Notopoulos on Yeats

   Posted by: rring   in Classes, Students

[Posted by Alanna Lynch ’14, for Prof. David Rosen’s course, “Modern Poetry”]

Lynch1Lynch2When I went to the Watkinson Library to research W.B. Yeats for my modern poetry class, I expected to find some particularly rare manuscript of one of his more famous works, or maybe a signed copy of one of his books. What I left with was an essay written by one of Trinity College’s own Professors from a Classics magazine published in 1945. That’s not to say that the Watkinson didn’t have what I was initially looking for, because it did. But I chose that particular article for a reason – for exactly how unexpected it was. Being written a former Trinity Professor for a magazine that focused on Greek and Roman studies, the essay gave a unique perspective to one of Yeats’ most well-known poems, “Sailing to Byzantium.”

James A. Notopoulos, the essay’s author, taught at Trinity College from 1936 until his death 1967, and was a member of the Classics Department as well as the Hobart Professor of Classical Languages. The Classical Journal, an academic journal published by the Classical Association of the Middle West and the South (an organization founded at the University of Chicago in 1905) since 1905, featured his article in November, 1945. The Classical Journal typically contains articles on Greek and Latin literature, language, and studies in general, in addition to book reviews.

The fact that an article could be written about a piece of modernist poetry by a classics professor and subsequently published in a journal devoted to Classical studies speaks a lot to how the poem was received. The article was published almost two decades after “Sailing to Byzantium” was written and nearly a decade after the author’s death – this speaks to how influential Yeats was, that his works continued to be relevant to those outside the world of literature years after they were published. It also shows Yeats’ strong relation to his history and his influences; Yeats had a tendency to focus on mythological and biblical subjects, often tying what he experienced in the modern world with the past. His connections to this time period were not only recognized, but studied by experts of the Classics and considered important enough to impact the field of Greek and Latin studies.

The article itself contains several passages written entirely in different languages, one of which is in Latin, the other what I believe is ancient Greek. Although the article has many notes attached to the end, no translations are offered, only references to the works from which to quotes were taken. Clearly the article was meant to be read only by those that studied those languages and the books the passages were quoted from. This points to an attitude of exclusivity that was common among modernist poets – i.e. that their poetry should be read only by well-educated people. While it may be that Notopoulos didn’t offer any translation because he presumed that readers of The Classical Journal would be familiar with the classical languages, it is also possible that this trend of exclusivity in modern poetry bled into other fields as well. Ironically, Yeats was not nearly as obscure in his poetry as other modernists, like Eliot and Pound, and (as far as I can remember) wrote his poems completely in English.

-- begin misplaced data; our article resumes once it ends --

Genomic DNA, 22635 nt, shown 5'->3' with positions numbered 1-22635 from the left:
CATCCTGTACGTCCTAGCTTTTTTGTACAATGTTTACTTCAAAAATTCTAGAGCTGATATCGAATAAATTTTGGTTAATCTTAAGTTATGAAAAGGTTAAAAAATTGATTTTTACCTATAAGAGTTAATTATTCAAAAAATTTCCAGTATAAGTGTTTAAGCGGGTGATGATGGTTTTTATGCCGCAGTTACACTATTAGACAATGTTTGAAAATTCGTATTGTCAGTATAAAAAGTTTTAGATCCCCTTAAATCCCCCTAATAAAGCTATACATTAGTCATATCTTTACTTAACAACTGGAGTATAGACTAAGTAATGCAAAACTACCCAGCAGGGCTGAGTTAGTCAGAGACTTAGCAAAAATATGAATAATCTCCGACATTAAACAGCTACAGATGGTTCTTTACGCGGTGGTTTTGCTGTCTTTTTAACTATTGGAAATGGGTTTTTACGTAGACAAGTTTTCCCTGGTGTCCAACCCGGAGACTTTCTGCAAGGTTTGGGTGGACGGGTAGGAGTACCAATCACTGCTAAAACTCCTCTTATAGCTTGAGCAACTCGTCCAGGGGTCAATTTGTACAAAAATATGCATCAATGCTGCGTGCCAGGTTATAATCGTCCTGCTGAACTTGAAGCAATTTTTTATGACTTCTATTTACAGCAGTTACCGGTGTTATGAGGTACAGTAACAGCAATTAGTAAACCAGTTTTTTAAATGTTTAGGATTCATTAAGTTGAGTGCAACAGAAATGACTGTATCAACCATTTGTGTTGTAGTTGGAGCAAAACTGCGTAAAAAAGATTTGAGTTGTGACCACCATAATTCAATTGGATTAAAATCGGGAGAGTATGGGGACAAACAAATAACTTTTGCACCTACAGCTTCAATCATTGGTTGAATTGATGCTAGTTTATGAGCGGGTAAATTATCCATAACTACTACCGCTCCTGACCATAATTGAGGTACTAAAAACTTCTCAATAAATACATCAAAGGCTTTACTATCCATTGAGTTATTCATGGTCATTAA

The article written by Notopoulos begins by stating that “Sailing to Byzantium” is a “note-worthy” Platonic lyric. He cites Yeats’ friendship with Stephen Mackenna (a translator of Plotinus and noted prose-writer) and interest in both Plato and Plotinus as giving the author inspiration for the poem. When Notopoulos speaks of a “platonic mood” or “platonic lyric” what he means is that Yeats is drawing on the Platonic theory of forms. Plato believed that the reality humans perceive is not in fact that true reality – that what we experience in our daily lives are only copies of the true or ideal forms that exist elsewhere. Everything in the world is only a copy of these true forms, and Plato’s ultimate desire is to reach the plane of ideal forms, which are both eternal and perfect.  Notopoulos argues that when Yeats speaks of “the artifice of eternity,” what he means is the world of ideal forms described by Plato. Notopoulos then goes on to described what might consist of Yeats’ ideal world, drawing on experiences Yeats wrote about in his travels to Italy at the end of his life.

The article that I found at the Watkinson offers interesting insight into not only Yeats’ poetry, but the general impact it had on other areas of study. Notopoulos uses his knowledge of Greek and Roman studies to develop a different interpretation of “Sailing to Byzantium.” He reflects both on how Yeats was influenced by Byzantine art and how he interpreted it. My favorite aspect of the article, however, was the conclusion Notopoulos came to at the end of his essay with a quote from Percy Bysshe Shelley; that “‘Poets… are a very chameleonic race; they take the color not only of what they feed on, but of the very leaves under which they pass.’”

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